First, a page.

Background: Evidence suggests that acute illness and hospitalization may increase the risk for falls.
Objective: To evaluate the rate of falls, and associated risk factors, for 90 days following hospital discharge.
Methods: We consecutively enrolled 311 patients, aged 65 years and older, discharged from the hospital after an acute medical illness and receiving home-nursing services. Patients were assessed within 5 days of discharge for prehospital and current functioning by self-report, and balance, vision, cognition, and delirium by objective measures. Patients were followed up weekly for 13 weeks for falls, injuries, and health care use.
Results: The rate of falls was significantly higher in the first 2 weeks after hospitalization (8.0 per 1000 person-days) compared with 3 months later (1.7 per 1000 person-days) (P =.002). Fall-related injuries accounted for 15% of all hospitalizations in the first month after discharge. Independent prehospital risk factors significantly associated with falls included dependency in activities of daily living, use of a standard walker, 2 or more falls, and more hospitalizations in the year prior. Posthospital risk factors included use of a tertiary amine tricyclic antidepressant, probable delirium, and poorer balance, while use of a cane was protective.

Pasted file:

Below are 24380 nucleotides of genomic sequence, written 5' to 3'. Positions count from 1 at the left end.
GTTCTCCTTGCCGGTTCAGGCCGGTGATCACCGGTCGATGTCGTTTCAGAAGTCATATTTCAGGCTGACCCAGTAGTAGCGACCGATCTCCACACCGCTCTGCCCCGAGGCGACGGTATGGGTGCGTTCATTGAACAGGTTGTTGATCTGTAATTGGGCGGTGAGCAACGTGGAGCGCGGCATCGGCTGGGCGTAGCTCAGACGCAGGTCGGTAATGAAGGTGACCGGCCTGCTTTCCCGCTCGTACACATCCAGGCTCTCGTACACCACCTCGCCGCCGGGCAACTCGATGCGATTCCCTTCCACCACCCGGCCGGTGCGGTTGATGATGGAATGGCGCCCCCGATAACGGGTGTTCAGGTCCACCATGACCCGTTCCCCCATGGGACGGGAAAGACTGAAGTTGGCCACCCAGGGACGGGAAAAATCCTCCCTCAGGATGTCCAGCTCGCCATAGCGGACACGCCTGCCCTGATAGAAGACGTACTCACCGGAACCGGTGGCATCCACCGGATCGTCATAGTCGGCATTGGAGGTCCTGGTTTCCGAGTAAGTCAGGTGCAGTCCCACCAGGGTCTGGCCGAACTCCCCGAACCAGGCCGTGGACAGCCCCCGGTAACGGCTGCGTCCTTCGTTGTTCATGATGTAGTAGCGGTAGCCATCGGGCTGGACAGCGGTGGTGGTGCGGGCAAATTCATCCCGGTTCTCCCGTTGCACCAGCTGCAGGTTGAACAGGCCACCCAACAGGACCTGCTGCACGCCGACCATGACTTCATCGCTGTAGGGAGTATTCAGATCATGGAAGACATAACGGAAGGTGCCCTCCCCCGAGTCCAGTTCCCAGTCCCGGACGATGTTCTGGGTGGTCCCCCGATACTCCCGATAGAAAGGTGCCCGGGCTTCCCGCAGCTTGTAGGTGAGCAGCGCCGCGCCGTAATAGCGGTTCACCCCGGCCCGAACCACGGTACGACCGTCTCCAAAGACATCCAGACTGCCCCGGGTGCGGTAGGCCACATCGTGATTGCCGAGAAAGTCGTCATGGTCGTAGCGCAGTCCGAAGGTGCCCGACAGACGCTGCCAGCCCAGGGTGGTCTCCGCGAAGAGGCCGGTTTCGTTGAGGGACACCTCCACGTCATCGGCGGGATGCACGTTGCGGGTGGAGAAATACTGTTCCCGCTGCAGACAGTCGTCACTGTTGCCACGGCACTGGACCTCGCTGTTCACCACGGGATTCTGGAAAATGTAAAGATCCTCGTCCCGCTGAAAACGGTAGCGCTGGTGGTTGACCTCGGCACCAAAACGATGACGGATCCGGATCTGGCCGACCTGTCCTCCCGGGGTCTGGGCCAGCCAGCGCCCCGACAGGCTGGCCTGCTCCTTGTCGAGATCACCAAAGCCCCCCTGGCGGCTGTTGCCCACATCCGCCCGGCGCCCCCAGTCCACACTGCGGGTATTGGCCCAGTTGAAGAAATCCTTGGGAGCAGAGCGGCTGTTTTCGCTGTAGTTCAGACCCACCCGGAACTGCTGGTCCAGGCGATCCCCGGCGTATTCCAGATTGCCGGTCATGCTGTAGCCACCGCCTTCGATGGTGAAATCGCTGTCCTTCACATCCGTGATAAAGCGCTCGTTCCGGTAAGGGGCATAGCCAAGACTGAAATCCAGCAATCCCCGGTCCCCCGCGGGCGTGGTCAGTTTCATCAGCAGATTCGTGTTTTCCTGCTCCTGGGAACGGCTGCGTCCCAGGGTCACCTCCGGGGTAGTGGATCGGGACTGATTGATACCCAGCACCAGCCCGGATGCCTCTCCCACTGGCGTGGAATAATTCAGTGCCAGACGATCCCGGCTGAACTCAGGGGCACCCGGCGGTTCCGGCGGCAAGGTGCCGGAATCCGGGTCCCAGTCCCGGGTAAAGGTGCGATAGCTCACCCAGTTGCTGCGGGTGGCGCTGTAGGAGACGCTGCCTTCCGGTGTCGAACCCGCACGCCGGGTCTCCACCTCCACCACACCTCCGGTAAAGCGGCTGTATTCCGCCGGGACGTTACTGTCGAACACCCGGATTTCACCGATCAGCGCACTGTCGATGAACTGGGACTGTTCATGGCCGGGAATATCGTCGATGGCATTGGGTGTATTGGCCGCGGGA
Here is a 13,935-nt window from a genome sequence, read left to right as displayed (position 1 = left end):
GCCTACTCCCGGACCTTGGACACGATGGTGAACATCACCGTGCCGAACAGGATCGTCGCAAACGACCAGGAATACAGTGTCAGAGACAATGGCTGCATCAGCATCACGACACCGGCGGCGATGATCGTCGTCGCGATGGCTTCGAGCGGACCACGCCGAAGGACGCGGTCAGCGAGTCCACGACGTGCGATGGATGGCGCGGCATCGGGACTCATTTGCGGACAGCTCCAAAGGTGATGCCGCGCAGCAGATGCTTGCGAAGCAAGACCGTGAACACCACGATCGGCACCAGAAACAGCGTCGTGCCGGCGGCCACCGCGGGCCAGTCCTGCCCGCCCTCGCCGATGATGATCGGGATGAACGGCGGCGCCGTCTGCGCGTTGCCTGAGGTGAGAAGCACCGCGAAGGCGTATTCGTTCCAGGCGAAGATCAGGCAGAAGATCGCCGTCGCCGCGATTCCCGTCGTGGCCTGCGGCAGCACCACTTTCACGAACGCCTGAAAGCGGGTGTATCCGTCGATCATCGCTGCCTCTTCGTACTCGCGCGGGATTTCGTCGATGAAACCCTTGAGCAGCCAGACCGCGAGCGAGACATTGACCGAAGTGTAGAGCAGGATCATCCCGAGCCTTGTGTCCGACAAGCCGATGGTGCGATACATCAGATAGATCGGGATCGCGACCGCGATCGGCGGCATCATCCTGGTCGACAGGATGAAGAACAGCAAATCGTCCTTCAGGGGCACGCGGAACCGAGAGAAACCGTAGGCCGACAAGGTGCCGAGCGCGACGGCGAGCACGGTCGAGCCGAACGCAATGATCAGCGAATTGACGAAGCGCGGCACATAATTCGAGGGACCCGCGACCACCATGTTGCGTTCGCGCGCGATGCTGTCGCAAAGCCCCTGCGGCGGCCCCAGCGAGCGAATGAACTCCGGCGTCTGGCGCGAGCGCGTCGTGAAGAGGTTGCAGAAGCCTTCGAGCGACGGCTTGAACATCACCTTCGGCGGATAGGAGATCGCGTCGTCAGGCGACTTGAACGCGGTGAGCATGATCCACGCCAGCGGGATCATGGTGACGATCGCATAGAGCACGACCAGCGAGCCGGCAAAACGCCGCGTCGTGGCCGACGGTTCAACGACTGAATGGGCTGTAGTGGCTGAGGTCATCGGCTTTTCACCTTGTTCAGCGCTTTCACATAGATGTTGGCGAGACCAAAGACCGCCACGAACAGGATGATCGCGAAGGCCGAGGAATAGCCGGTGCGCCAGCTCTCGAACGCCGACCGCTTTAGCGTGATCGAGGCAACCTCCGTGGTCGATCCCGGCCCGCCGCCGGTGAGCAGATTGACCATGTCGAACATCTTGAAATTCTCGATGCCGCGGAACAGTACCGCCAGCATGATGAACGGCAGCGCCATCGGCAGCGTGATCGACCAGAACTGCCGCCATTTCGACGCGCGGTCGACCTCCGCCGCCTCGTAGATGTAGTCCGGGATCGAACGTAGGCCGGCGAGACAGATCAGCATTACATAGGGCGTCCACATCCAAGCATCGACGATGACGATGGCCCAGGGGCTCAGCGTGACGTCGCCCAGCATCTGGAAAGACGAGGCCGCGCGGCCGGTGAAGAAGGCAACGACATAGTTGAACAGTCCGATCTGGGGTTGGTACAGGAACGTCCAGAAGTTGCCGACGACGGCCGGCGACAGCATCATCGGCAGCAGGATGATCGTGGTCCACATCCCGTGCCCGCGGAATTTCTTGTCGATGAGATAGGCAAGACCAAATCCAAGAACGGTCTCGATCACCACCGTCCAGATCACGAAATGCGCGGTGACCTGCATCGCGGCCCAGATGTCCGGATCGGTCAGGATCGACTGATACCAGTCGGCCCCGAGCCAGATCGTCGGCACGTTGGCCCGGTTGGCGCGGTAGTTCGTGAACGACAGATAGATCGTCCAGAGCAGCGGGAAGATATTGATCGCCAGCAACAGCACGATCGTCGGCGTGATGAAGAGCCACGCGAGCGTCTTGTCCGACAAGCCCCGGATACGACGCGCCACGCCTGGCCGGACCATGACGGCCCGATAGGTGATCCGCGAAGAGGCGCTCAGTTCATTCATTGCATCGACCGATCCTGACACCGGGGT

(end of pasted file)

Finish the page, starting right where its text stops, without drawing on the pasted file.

Conclusions: The rate of falls is substantially increased in the first month after medical hospitalization, and is an important cause of injury and morbidity. Posthospital risk factors may be potentially modifiable. Efforts to assess and modify risk factors should be integral to the hospital and posthospital care of older adults (those aged >/=65 years).